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Housing

There are 10,448 people accessing emergency accommodation, including 1,685 families.  There are 68,693 households on the social housing waiting lists.  There are more vacant homes than households on the social housing waiting list in every county.  Read Social Justice Ireland's Election Briefing on Housing for an outline of a number of key challenges facing Ireland and some policy proposals that should be in the next Programme for Government.

Ageing will be a dominant theme in the 21st century according to The United Nations World Economic and Social Survey. How we think about ageing can impact the policies we introduce and the supports we deem necessary.  Dr. Diarmuid O'Shea (Irish Gerontological Society) presented on the theme of ageing as an opportunity to add healthy years to life at our Social Policy Conference and emphasised that health and social care expenditures for older people need to be seen as an investment, not a cost.

Our 2019 Social Policy Conference was titled "The Challenges of Success" and looked at the appropriate policy responses to Ireland's changing demographics.
Click here to download slides and papers from the conference, watch videos of the presentations, see our handy summary graphics, or download the entire conference booklet for free.

Rebuilding Ireland srategy is not working. Given that this strategy fell far short of the scale of the response required in the first place, the failure to deliver the modest targets in all five pillars is a major indictment of Government policy. At our 32nd Annual Social Policy Conference, we reviewed the Government's housing strategy from the perspective of the young and old living in Ireland today and found it wanting.

In allocating just €2m of additional funding to the RTB for investigating and sanctioning non-compliance with the Rent Pressure Zone measures, and no additional funding for rent inspections and sanctions under other landlord and tenant legislation, the Government has shown that they are not serious about protecting tenants.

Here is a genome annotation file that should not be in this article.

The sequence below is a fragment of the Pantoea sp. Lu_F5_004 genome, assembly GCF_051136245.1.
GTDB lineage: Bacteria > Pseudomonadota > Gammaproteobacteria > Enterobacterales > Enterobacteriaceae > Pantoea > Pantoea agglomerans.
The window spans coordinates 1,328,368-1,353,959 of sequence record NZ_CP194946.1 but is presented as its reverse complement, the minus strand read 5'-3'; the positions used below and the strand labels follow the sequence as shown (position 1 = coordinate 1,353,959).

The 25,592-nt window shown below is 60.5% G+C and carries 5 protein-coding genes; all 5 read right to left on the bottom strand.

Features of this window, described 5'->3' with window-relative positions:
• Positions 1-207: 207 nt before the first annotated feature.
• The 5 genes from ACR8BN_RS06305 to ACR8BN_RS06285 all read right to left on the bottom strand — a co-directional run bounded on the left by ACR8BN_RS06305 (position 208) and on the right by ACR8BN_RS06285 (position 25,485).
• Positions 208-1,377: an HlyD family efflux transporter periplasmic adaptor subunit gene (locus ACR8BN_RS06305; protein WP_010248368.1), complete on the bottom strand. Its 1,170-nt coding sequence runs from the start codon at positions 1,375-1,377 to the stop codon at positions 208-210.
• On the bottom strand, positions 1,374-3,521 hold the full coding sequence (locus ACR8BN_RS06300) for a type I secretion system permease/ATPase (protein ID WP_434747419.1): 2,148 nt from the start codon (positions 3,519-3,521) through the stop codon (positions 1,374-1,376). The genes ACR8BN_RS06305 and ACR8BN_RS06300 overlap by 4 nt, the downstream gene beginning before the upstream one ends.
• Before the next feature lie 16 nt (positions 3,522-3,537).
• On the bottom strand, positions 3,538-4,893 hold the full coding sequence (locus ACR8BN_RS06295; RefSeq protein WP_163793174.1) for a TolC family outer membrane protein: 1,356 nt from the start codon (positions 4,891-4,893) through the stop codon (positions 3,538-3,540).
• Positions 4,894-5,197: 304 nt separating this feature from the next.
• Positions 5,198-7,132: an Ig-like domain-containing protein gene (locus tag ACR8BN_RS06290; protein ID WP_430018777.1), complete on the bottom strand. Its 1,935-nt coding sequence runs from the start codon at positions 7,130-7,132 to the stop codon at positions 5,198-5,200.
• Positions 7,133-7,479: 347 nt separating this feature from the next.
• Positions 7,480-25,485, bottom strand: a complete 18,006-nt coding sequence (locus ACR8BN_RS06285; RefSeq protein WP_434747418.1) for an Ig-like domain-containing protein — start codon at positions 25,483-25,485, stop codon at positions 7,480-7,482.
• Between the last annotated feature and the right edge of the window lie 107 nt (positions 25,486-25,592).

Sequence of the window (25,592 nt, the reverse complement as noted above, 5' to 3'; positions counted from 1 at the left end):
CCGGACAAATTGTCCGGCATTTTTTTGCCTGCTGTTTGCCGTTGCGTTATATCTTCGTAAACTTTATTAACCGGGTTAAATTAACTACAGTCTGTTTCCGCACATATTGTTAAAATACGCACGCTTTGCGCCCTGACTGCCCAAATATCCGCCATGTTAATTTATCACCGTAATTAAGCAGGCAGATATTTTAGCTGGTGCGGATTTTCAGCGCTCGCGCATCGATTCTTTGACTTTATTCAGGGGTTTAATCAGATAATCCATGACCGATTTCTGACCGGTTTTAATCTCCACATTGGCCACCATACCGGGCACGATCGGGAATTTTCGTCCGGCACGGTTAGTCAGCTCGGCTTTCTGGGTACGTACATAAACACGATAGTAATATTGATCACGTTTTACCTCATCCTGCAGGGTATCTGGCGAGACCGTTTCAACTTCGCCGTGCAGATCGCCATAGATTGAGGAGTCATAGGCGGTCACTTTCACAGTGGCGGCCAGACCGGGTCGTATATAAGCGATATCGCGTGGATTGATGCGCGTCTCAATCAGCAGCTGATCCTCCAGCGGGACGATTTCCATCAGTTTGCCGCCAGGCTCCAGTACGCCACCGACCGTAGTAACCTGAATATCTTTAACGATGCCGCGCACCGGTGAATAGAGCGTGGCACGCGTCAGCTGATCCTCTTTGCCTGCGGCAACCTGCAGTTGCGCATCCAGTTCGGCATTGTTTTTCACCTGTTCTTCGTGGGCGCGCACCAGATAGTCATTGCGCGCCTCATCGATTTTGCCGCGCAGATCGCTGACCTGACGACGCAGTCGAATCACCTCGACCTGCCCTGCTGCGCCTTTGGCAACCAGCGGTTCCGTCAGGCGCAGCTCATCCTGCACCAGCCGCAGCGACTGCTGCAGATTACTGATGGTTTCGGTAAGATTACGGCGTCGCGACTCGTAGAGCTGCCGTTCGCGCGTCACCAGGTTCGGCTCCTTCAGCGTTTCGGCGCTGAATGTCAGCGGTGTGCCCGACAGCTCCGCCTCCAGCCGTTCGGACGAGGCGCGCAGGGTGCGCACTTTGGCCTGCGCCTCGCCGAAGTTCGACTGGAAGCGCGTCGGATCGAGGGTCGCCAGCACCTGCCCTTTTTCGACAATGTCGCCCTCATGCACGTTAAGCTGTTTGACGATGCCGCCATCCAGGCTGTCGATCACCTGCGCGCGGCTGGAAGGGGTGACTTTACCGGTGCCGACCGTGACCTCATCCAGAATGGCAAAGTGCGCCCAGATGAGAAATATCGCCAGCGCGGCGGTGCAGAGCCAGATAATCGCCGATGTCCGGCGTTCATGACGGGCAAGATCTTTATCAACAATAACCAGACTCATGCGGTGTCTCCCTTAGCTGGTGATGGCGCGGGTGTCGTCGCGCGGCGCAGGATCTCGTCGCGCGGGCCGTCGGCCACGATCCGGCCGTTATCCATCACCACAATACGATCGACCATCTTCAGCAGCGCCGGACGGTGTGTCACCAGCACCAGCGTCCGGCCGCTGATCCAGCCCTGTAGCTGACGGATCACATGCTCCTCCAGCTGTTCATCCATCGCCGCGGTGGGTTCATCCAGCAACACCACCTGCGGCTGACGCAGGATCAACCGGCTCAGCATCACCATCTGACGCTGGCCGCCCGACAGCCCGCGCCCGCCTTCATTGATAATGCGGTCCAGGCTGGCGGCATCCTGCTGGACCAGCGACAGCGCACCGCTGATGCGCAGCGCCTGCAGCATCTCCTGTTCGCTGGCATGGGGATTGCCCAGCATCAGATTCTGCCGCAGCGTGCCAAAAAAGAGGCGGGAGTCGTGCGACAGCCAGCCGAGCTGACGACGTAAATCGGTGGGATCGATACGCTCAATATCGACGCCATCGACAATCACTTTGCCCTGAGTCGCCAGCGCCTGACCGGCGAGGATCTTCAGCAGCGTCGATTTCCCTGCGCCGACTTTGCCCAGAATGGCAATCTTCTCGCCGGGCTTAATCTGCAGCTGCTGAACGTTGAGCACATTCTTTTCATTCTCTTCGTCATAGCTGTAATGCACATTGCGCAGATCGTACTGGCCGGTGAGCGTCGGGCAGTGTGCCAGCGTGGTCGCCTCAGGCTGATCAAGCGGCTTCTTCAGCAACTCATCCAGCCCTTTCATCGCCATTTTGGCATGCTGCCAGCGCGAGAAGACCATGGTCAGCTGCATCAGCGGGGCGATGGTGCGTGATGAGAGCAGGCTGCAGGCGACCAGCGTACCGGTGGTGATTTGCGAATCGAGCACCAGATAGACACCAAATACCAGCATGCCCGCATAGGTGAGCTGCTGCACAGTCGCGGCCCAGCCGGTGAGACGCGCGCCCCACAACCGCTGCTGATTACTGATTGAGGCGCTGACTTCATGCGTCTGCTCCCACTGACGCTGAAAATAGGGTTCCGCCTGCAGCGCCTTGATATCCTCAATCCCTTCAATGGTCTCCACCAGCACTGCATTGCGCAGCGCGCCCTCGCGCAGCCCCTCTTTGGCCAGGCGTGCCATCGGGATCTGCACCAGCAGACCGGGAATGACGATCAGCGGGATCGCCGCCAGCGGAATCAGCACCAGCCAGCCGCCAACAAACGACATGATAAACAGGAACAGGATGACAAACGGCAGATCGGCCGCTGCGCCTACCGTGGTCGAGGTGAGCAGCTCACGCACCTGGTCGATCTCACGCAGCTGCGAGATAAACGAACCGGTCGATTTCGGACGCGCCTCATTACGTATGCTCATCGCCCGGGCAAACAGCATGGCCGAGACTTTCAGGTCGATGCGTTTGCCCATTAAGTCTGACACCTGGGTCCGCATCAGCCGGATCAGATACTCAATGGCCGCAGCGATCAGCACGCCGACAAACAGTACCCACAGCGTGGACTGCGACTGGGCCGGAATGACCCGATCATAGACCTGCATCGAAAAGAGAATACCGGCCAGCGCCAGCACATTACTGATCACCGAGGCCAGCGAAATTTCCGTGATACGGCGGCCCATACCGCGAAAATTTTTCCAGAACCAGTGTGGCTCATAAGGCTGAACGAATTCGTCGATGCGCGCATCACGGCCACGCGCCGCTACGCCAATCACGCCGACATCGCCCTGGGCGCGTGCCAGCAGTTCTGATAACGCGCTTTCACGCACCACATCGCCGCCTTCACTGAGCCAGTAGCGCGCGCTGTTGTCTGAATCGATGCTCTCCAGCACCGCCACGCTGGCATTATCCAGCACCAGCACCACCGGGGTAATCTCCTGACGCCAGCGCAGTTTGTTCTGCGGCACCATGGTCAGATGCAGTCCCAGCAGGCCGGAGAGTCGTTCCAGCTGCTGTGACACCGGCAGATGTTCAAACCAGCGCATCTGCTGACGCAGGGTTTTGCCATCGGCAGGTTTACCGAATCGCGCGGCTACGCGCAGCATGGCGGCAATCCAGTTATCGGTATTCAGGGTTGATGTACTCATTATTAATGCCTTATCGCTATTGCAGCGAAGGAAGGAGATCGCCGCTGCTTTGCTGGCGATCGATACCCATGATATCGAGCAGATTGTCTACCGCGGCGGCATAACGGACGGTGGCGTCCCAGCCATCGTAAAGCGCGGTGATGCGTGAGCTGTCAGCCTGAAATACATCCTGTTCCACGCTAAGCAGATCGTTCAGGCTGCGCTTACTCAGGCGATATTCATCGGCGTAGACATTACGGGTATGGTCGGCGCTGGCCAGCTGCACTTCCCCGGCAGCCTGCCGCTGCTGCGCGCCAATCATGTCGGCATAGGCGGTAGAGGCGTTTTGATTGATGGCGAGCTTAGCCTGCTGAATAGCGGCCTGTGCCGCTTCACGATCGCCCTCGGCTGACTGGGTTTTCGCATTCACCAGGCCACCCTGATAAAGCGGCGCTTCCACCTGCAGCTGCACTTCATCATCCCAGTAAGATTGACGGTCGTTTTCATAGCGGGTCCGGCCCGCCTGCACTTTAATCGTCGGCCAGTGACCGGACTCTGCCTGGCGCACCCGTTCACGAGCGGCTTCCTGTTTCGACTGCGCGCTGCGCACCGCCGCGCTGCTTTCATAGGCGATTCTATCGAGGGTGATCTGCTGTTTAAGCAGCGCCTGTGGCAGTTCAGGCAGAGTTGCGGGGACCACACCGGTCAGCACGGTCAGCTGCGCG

Extending the Help to Buy Scheme for an additional two years subsidises the better off at the expense of providing sustainable and affordable homes for those in most need.

€147 million was spent on Emergency Accommodation for homeless peopled in 2018.  A mere fraction of this (less than €10 million) was spent on prevention.  In allocating €166m between emergency accommodation and homelessness prevention in Budget 2020, Government refused to change a policy that simply isn't working and, instead, look for real solutions.  

Ireland has signed up to achieve the Sustainable Development Goals by 2030 and is committed to legally binding climate commitments in 2020 and 2030.  We have a national commitment to be carbon neutral by 2050 yet we spend up to €4 billion every year on potentially environmentally damaging subsidies.

The ongoing confusion regarding the funding of applications to the SEAI Deep Retrofitting pilot is disappointing, particularly as one of the headline policies in the Climate Action Plan 2019 to ensure Ireland transitions to a low carbon future is increased retrofitting.  Will Budget 2020 deliver the resources required to establish a comprehensive and ambitious retrofitting programme?

A Site Value Tax would be a fairer and more efficient way to generate additional government revenue than the current Local Property Tax, and it would also incentivise better use of land at a time when Ireland faces a significant housing and accommodation crisis.

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